Report: Trump’s failed condos and resorts lost hundreds their money while he made millions
Among Donald Trump’s failed businesses are real estate developments where buyers were left holding the bag.
When Stephenee Simms heard in 2006 that Donald Trump was building condo towers in Baja, the lure of a posh weekend getaway on the rustic coast just south of Tijuana was hard to resist.
Simms, then an aerospace purchasing agent living in Canoga Park, said she used her life savings to pay a deposit of just over $50,000 for unit No. 602, a one-bedroom overlooking the Pacific…
In the end, nothing at all was built at Trump Ocean Resort, and Simms lost her money. As did about 250 other buyers, most of them from Southern California.
All told, two years of aggressive marketing yielded $32.5 million in buyer deposits, every bit of it spent by the time Trump and his partners abandoned the project in early 2009 as the global economy was reeling. Most of the buyers sued them for fraud.
The Trump Baja fiasco fits a pattern in the Republican presidential candidate’s business record. Over decades of building a business empire in real estate, casino gaming, golf resorts, reality television and the sale of clothing and other merchandise, Trump has left a long trail of angry customers and vendors who accused him in court of cheating them.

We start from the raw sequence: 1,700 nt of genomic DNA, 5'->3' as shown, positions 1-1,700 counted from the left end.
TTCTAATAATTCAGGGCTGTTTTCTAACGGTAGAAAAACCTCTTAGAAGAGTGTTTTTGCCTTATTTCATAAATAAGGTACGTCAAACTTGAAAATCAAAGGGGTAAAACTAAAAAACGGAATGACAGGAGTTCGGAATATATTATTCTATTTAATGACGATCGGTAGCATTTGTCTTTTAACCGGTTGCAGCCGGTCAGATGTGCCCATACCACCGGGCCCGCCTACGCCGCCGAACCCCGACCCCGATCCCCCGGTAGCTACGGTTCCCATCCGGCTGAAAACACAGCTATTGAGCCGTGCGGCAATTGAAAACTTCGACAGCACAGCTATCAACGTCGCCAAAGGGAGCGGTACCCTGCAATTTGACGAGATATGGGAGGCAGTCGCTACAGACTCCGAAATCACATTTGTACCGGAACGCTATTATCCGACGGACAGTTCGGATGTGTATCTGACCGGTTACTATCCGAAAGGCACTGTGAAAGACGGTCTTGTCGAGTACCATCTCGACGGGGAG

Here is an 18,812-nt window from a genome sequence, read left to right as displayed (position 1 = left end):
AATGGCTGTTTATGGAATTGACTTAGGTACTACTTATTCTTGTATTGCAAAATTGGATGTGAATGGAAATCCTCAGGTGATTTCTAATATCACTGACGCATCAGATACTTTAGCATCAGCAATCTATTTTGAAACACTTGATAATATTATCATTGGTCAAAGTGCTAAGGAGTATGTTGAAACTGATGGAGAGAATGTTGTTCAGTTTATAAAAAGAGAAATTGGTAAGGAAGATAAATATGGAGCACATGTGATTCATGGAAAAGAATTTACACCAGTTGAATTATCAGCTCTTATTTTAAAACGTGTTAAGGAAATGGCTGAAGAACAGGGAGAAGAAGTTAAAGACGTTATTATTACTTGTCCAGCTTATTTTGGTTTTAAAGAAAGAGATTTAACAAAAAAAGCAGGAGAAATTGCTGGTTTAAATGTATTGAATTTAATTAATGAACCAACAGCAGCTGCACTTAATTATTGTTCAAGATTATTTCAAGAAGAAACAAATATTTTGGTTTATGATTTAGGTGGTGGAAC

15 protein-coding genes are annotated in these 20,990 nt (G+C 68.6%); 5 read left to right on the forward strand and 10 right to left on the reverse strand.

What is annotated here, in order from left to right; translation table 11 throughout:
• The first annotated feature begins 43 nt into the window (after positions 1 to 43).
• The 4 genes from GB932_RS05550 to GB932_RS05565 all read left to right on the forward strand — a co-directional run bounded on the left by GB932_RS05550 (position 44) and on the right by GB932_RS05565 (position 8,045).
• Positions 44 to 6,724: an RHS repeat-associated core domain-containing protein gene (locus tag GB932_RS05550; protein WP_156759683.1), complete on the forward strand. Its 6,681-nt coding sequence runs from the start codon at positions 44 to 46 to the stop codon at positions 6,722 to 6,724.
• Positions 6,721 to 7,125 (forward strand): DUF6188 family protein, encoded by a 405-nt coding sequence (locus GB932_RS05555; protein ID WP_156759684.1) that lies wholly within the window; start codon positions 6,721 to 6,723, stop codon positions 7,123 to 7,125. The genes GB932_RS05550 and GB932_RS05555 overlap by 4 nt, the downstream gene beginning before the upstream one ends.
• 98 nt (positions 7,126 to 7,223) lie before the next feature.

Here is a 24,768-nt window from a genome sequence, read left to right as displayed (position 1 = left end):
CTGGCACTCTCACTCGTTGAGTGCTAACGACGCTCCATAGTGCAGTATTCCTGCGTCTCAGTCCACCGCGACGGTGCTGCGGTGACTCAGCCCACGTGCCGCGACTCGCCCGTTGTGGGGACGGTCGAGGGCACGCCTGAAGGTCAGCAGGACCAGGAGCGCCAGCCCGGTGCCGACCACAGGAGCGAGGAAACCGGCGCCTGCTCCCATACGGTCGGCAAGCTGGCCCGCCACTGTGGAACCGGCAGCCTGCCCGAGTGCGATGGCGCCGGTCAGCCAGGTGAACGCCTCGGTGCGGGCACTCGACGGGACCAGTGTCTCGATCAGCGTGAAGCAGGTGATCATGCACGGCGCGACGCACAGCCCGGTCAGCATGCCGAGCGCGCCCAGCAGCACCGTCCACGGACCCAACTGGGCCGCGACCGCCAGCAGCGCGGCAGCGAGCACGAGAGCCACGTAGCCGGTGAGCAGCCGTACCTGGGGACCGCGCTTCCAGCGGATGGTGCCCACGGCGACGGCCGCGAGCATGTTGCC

Condo buyers at troubled Trump towers in Tampa and Fort Lauderdale, Fla., claimed in lawsuits that they too were misled and lost deposits. Students at the defunct Trump University say in fraud suits that they wasted money on worthless real-estate training. Trump’s string of business bankruptcies has stuck suppliers with unpaid bills and banks with uncollectible debts.
Trump has denied wrongdoing in every case, and he argues in the campaign that his success as a businessman qualifies him to run the country.